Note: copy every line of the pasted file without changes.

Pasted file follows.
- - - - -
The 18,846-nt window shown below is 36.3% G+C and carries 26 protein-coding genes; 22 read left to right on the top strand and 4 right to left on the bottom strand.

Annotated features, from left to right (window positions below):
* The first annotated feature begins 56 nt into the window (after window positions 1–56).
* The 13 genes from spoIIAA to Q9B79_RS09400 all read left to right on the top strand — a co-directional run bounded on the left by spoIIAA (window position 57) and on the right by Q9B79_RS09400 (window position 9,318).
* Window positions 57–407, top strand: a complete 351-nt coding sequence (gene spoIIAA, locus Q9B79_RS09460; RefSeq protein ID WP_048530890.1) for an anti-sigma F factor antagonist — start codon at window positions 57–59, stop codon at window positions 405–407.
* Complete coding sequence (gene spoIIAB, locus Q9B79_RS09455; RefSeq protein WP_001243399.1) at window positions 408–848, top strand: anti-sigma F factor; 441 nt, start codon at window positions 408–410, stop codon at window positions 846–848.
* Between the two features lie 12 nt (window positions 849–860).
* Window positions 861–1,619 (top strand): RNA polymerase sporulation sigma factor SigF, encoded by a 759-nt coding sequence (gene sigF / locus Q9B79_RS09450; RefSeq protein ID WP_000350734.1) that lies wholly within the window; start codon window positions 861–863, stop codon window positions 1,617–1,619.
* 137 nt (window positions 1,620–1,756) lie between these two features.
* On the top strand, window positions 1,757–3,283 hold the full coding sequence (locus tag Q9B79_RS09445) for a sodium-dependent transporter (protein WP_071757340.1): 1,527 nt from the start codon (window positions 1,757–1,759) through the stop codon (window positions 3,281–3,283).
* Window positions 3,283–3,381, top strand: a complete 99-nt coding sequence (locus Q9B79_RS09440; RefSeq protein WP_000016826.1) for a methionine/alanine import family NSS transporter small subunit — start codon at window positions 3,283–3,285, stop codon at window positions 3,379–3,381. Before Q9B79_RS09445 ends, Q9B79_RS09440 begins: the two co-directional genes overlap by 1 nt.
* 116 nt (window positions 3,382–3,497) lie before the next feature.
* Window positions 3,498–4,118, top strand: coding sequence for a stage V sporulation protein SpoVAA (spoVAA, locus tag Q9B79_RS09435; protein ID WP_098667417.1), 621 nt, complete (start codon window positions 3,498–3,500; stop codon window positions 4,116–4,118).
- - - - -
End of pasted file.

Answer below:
The 18,846-nt window shown below is 36.3% G+C and carries 26 protein-coding genes; 22 read left to right on the top strand and 4 right to left on the bottom strand.

Annotated features, from left to right (window positions below):
* The first annotated feature begins 56 nt into the window (after window positions 1–56).
* The 13 genes from spoIIAA to Q9B79_RS09400 all read left to right on the top strand — a co-directional run bounded on the left by spoIIAA (window position 57) and on the right by Q9B79_RS09400 (window position 9,318).
* Window positions 57–407, top strand: a complete 351-nt coding sequence (gene spoIIAA, locus Q9B79_RS09460; RefSeq protein ID WP_048530890.1) for an anti-sigma F factor antagonist — start codon at window positions 57–59, stop codon at window positions 405–407.
* Complete coding sequence (gene spoIIAB, locus Q9B79_RS09455; RefSeq protein WP_001243399.1) at window positions 408–848, top strand: anti-sigma F factor; 441 nt, start codon at window positions 408–410, stop codon at window positions 846–848.
* Between the two features lie 12 nt (window positions 849–860).
* Window positions 861–1,619 (top strand): RNA polymerase sporulation sigma factor SigF, encoded by a 759-nt coding sequence (gene sigF / locus Q9B79_RS09450; RefSeq protein ID WP_000350734.1) that lies wholly within the window; start codon window positions 861–863, stop codon window positions 1,617–1,619.
* 137 nt (window positions 1,620–1,756) lie between these two features.
* On the top strand, window positions 1,757–3,283 hold the full coding sequence (locus tag Q9B79_RS09445) for a sodium-dependent transporter (protein WP_071757340.1): 1,527 nt from the start codon (window positions 1,757–1,759) through the stop codon (window positions 3,281–3,283).
* Window positions 3,283–3,381, top strand: a complete 99-nt coding sequence (locus Q9B79_RS09440; RefSeq protein WP_000016826.1) for a methionine/alanine import family NSS transporter small subunit — start codon at window positions 3,283–3,285, stop codon at window positions 3,379–3,381. Before Q9B79_RS09445 ends, Q9B79_RS09440 begins: the two co-directional genes overlap by 1 nt.
* 116 nt (window positions 3,382–3,497) lie before the next feature.
* Window positions 3,498–4,118, top strand: coding sequence for a stage V sporulation protein SpoVAA (spoVAA, locus tag Q9B79_RS09435; protein ID WP_098667417.1), 621 nt, complete (start codon window positions 3,498–3,500; stop codon window positions 4,116–4,118).